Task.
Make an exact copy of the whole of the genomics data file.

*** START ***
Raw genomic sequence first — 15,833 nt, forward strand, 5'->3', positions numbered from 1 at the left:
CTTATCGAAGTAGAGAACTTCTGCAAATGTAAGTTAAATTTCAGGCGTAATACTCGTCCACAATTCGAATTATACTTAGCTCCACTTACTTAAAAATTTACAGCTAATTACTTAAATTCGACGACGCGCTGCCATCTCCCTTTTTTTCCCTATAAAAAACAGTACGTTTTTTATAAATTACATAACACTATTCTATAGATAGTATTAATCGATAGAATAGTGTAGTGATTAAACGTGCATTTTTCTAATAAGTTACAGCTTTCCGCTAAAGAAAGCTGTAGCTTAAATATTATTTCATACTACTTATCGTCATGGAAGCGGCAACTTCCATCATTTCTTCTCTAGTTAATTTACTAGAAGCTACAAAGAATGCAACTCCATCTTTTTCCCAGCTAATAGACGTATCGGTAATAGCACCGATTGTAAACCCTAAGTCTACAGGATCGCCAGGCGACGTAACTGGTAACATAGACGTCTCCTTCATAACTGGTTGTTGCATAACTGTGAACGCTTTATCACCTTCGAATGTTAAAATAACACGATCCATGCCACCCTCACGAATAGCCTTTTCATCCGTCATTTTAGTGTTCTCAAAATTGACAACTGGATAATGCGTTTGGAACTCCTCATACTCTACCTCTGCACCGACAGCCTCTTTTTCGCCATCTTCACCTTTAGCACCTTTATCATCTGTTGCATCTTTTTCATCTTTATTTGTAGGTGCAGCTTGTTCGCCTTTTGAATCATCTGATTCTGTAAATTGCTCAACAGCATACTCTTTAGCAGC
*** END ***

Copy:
Raw genomic sequence first — 15,833 nt, forward strand, 5'->3', positions numbered from 1 at the left:
CTTATCGAAGTAGAGAACTTCTGCAAATGTAAGTTAAATTTCAGGCGTAATACTCGTCCACAATTCGAATTATACTTAGCTCCACTTACTTAAAAATTTACAGCTAATTACTTAAATTCGACGACGCGCTGCCATCTCCCTTTTTTTCCCTATAAAAAACAGTACGTTTTTTATAAATTACATAACACTATTCTATAGATAGTATTAATCGATAGAATAGTGTAGTGATTAAACGTGCATTTTTCTAATAAGTTACAGCTTTCCGCTAAAGAAAGCTGTAGCTTAAATATTATTTCATACTACTTATCGTCATGGAAGCGGCAACTTCCATCATTTCTTCTCTAGTTAATTTACTAGAAGCTACAAAGAATGCAACTCCATCTTTTTCCCAGCTAATAGACGTATCGGTAATAGCACCGATTGTAAACCCTAAGTCTACAGGATCGCCAGGCGACGTAACTGGTAACATAGACGTCTCCTTCATAACTGGTTGTTGCATAACTGTGAACGCTTTATCACCTTCGAATGTTAAAATAACACGATCCATGCCACCCTCACGAATAGCCTTTTCATCCGTCATTTTAGTGTTCTCAAAATTGACAACTGGATAATGCGTTTGGAACTCCTCATACTCTACCTCTGCACCGACAGCCTCTTTTTCGCCATCTTCACCTTTAGCACCTTTATCATCTGTTGCATCTTTTTCATCTTTATTTGTAGGTGCAGCTTGTTCGCCTTTTGAATCATCTGATTCTGTAAATTGCTCAACAGCATACTCTTTAGCAGC